I didn't note it last week when the fighting broke out around the Syrian mountain town of Ma‘alula, since it was neither the first nor a particularly unusual case of fighting in a Syrian Christian community, though predictably it caught the attention of the Western media because of Ma‘alula's distinction as one of only three towns where Western Aramaic is still spoken, giving the media the lead that it is a town that "still speaks the language of Jesus."
Longtime readers may recall my series on Aramaic a couple of years ago, when I posted about the survival of spoken Western Aramaic in the three towns of Ma‘alula, Bakh‘a, and Jubba‘din. (Eastern Aramaic, in contrast, has far more speakers, in Syria, Turkey, Iraq and Iran, and in the diaspora.)
Much of the reportage (besides the earlier link, see for example here, and here) has emphasized the town's distinctive position perched in the mountains and the survival of Aramaic; reports that some of the rebels who seized the town may have been from Jabhat al-Nusra, including a suicide bombing at the roadblock controlling entry to the town (allowing the headlines to link al-Qa‘ida allies and a town that speaks the language of Jesus) naturally drew attention. (For a Syrian Christian account and links, see here.)
But it was not attention that the Syrian rebels needed in a week when the US was gearing up for an attack on the Asad regime. It gave ammunition to those abroad (including many Western critics who fear that the rebels will be hostile to Syrian Christians), and of course the Asad regime quickly made propaganda. Reports that the rebels destroyed a large, prominent statue of the Virgin Mary in the town, and that they occupied the ancient Greek Catholic convent of Mar Taqla while the nuns hid in caves, provided more fuel for fear of what some Syrian rebels intend toward minorities.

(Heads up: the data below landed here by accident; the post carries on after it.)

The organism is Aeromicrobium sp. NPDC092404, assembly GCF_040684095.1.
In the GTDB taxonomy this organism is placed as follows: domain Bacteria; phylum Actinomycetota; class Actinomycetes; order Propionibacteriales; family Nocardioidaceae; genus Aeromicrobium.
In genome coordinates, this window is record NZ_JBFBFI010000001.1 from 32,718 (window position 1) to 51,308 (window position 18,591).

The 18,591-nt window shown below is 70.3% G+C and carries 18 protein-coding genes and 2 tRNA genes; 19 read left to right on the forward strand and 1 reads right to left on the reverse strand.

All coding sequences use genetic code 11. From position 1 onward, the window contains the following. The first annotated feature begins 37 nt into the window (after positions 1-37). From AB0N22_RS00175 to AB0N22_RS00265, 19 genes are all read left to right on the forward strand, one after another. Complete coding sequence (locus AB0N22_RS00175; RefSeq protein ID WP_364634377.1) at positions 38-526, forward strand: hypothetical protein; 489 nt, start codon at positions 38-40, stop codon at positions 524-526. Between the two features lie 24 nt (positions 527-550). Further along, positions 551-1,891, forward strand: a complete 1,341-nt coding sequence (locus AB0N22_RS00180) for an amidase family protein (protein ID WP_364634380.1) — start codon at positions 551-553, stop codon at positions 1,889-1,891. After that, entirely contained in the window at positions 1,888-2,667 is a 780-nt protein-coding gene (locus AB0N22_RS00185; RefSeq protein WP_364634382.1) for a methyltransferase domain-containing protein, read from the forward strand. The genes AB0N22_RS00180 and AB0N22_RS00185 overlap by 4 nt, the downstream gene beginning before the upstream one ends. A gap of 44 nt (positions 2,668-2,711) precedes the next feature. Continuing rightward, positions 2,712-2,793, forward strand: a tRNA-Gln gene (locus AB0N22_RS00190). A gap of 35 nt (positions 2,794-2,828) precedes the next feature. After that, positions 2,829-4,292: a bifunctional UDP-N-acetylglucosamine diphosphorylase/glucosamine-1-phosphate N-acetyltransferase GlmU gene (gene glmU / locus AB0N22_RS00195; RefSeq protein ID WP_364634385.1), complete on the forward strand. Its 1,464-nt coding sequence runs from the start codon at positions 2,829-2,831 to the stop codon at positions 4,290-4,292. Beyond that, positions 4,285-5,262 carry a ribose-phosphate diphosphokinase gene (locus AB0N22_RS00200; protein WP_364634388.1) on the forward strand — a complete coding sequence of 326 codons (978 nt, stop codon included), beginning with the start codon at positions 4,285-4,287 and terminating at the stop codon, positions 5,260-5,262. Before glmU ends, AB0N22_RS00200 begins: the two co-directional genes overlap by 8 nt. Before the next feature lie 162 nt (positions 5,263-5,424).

As usual in this war, the evidence is conflicting. The rebels posted videos showing the Mar Taqla Mother Superior saying the nuns had been well treated (and there are reports that when Asad forces retook the town, she was accused of collaboration with the rebels). Ultimate control of the town is still in doubt as the fighting has gone back and forth.
If indeed the fighters around Ma‘alula are from Jabhat al-Nusra, they may have little interest in what happens to the ancient Christian churches and monasteries around the town, but they may have given a black eye to the rebel cause just as the US was eyeball-to-eyeball with the Asad regime. Other Christian communities in Syria (and elsewhere) have suffered as much, but the "speaks the language of Jesus" aspect (and the picturesque nature of the town) guaranteed more coverage of the fate of Ma‘alula than would have been (has in fact been) the case with a less famous Syrian Christian town.